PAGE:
Woo-hoo! It’s the end of the world — again — as Roland Emmerich knows it, and I feel fine. Oh, there can be no question that this is crap, but will 2012 (opens in the U.S. and the U.K. on November 13) be glorious crap? I think it might be. I hope it might be. I’m dreading it, but I’m kinda looking forward to it, too. Does that make sense?
I’m not particularly looking forward to the apparently sexist claptrap of Women in Trouble (opens in the U.S. on November 13; no U.K. release date has been announced), but I will delighted, as always, to be proven mistaken about the film. But then I’ll have to go off on a rant about misleading trailers…
The Strip (opens in the U.S. on December 4; no U.K. release date has been announced) sounds like it might be more sexist claptrap, but in fact the title refers to a strip mall, and the people who work there, including the Kids in the Hall’s Dave Foley. Foley was in Postal, though, so I’m reserving judgment for now.
I’m not a fan of Tom Ford the fashion designer — or Tom Ford the magazine editor — but I’m perfectly willing to reserve judgment on Tom Ford the filmmaker till after I see A Single Man (opens in the U.S. on December 11, and in the U.K. on February 12, 2010), cuz damned if it doesn’t look pretty amazing. Also: it stars my boyfriends Colin Firth and Lee Pace… and honestly, aren’t they everyone’s boyfriends?
What drew me to The Missing Person (opens in the U.S. on November 20; no U.K. release date has been announced)? In a name: Michael Shannon. He was so awesome in Revolutionary Road and Bug that I’ll see in anything now. Oh, and Amy Ryan, awesome in Gone Baby Gone stars in the modern noir, too. So it’s all good, hopefully.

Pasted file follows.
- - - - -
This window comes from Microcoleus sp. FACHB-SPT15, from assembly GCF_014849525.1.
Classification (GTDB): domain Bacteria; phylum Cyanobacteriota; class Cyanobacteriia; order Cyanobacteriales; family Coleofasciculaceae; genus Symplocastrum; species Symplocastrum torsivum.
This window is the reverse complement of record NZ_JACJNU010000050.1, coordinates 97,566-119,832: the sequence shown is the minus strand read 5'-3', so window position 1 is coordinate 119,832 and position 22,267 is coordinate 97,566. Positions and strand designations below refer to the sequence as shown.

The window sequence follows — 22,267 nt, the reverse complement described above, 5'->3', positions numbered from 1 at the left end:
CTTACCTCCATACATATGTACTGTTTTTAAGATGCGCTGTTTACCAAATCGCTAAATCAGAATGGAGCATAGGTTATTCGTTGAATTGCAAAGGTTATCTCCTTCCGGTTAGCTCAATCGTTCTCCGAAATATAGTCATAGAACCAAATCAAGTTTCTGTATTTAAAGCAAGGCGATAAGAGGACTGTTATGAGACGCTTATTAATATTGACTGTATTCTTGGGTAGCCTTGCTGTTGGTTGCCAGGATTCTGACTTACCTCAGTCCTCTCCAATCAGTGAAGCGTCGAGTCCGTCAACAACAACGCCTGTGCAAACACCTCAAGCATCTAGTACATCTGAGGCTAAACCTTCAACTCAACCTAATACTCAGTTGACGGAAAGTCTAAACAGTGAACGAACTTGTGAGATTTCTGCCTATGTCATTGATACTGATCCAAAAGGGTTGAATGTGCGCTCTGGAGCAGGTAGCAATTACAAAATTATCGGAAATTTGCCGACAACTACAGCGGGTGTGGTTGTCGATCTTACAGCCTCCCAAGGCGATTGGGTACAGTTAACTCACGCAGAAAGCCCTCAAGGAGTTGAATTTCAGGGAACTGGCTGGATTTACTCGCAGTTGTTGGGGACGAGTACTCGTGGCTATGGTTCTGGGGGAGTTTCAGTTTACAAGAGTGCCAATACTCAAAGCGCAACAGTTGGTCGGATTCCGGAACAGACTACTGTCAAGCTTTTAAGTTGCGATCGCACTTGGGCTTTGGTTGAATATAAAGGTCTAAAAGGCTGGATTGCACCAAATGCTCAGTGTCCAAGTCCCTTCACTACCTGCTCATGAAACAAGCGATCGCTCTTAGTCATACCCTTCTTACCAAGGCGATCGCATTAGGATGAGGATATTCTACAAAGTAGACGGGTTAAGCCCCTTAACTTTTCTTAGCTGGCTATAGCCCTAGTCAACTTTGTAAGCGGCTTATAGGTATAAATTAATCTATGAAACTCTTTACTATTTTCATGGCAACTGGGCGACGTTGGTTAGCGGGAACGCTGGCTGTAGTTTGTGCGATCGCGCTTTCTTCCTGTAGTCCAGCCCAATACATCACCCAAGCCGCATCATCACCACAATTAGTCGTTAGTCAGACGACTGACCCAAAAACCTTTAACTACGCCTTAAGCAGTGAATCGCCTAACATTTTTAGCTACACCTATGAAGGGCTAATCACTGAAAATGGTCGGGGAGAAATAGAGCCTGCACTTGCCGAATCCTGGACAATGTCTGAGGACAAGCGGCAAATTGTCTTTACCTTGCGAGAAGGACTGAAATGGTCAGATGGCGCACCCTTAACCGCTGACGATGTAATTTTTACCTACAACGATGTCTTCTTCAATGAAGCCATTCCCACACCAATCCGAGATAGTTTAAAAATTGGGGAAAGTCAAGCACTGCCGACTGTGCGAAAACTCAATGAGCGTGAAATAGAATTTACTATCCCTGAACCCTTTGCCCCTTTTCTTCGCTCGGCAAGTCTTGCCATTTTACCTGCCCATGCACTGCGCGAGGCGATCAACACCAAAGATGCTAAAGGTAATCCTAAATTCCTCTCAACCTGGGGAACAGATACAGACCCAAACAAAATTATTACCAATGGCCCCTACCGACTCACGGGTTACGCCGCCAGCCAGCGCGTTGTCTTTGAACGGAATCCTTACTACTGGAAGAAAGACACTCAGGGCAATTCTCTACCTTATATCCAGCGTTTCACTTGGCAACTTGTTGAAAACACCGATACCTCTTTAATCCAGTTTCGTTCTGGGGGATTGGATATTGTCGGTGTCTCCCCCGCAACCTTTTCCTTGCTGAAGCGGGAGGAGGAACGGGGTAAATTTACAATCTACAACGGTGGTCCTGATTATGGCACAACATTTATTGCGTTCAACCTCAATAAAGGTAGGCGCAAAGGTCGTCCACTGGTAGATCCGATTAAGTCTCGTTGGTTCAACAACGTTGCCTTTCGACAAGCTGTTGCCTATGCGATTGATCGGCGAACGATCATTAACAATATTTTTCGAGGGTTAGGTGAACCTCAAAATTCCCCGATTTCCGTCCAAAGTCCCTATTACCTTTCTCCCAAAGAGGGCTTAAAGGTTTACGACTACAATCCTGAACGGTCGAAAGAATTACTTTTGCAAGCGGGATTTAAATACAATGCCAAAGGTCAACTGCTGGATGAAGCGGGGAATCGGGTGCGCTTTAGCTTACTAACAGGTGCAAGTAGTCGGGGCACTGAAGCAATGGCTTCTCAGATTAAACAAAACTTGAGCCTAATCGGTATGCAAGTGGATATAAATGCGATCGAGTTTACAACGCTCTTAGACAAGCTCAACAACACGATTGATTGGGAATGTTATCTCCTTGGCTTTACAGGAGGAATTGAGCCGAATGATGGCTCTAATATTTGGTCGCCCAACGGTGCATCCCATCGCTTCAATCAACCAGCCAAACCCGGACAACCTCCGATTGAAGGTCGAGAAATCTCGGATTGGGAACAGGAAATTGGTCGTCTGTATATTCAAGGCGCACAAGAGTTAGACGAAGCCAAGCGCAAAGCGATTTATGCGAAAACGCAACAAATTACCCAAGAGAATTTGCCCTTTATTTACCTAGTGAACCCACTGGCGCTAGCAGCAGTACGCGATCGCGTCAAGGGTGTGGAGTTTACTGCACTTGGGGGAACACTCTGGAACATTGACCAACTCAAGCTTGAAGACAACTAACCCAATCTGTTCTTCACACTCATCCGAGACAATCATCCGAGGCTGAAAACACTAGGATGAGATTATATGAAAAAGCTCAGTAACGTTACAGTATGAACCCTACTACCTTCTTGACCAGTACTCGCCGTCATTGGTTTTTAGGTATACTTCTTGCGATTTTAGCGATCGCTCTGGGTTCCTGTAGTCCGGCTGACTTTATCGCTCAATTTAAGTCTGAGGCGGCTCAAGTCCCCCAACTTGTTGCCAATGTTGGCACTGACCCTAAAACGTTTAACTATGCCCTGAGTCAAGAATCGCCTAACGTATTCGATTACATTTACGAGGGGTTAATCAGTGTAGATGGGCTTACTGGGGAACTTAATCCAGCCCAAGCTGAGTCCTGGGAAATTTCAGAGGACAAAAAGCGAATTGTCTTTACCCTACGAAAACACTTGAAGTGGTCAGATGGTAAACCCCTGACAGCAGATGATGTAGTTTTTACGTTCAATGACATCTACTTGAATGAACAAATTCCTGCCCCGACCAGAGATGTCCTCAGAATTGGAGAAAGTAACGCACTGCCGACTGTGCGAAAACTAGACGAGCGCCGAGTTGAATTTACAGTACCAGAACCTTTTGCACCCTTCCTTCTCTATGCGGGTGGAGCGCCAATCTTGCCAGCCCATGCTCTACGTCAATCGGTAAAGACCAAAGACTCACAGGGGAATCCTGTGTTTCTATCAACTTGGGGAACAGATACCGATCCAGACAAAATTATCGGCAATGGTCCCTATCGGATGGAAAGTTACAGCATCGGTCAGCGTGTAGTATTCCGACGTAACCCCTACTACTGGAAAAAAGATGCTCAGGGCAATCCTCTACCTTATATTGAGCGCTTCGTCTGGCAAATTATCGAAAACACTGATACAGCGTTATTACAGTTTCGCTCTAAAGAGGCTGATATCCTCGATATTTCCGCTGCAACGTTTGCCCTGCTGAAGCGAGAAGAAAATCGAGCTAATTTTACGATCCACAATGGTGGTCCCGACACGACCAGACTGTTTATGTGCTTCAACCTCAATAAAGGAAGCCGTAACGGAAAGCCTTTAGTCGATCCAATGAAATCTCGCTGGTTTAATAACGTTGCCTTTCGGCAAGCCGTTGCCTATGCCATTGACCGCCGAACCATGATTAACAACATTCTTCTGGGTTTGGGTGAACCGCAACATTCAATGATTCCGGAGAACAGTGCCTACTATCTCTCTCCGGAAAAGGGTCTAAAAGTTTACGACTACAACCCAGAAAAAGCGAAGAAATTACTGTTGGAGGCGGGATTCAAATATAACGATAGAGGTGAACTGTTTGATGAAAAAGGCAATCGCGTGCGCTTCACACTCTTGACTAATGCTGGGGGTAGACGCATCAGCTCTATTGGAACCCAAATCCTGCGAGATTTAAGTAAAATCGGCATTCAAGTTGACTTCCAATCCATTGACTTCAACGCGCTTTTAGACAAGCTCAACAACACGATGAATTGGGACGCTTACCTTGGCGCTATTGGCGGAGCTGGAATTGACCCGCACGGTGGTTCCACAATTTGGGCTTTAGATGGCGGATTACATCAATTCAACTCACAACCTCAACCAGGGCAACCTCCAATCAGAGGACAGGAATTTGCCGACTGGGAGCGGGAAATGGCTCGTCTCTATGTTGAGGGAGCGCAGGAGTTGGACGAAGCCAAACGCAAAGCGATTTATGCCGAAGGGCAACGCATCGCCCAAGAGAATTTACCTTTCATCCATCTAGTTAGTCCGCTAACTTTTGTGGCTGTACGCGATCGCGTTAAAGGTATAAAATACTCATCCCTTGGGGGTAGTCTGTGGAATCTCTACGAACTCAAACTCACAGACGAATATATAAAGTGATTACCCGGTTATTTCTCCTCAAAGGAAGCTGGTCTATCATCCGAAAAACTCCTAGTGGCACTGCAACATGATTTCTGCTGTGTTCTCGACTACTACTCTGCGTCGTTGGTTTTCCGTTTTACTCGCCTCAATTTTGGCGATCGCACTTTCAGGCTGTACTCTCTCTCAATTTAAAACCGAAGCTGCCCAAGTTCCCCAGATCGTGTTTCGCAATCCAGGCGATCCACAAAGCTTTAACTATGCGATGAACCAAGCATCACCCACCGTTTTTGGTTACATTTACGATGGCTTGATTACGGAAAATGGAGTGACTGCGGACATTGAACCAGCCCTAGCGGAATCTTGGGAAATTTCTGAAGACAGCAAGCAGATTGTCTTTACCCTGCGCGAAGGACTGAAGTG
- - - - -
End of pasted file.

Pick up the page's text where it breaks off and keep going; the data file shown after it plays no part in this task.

Another nine movie for 2009: Nine (opens in the U.S. and the U.K. on December 18) is a musical from Chicago director Rob Marshall (though he did also direct the hilariously terrible Memoirs of a Geisha) Nice cast: Daniel Day-Lewis, Nicole Kidman, Judi Dench, Penelope Cruz, Marion Cotillard. Could be yummy.
Oh, no, it’s a home-for-the-holidays thing in Everybody’s Fine (opens in the U.S. on December 4, and in the U.K. on February 19, 2010), except all the kids are blowing off dad. Dad is Robert DeNiro, the kids are Kate Beckinsale, Sam Rockwell, and Drew Barrymore, and it’s from Waking Ned Devine writer-director Kirk Jones, so with any luck it’ll be more than Meet the Parents in reverse, or something.
Serious Moonlight (opens in the U.S. on December 4; no U.K. release date has been announced; watch it on demand via Amazon right now) is the last film that Adrienne Shelly worked on before she died; actress Cheryl Hines took her script and ran with it as a first-time director. Meg Ryan stars as a woman getting revenge on her husband for something or other. Oh noes! The wominz is making a movie!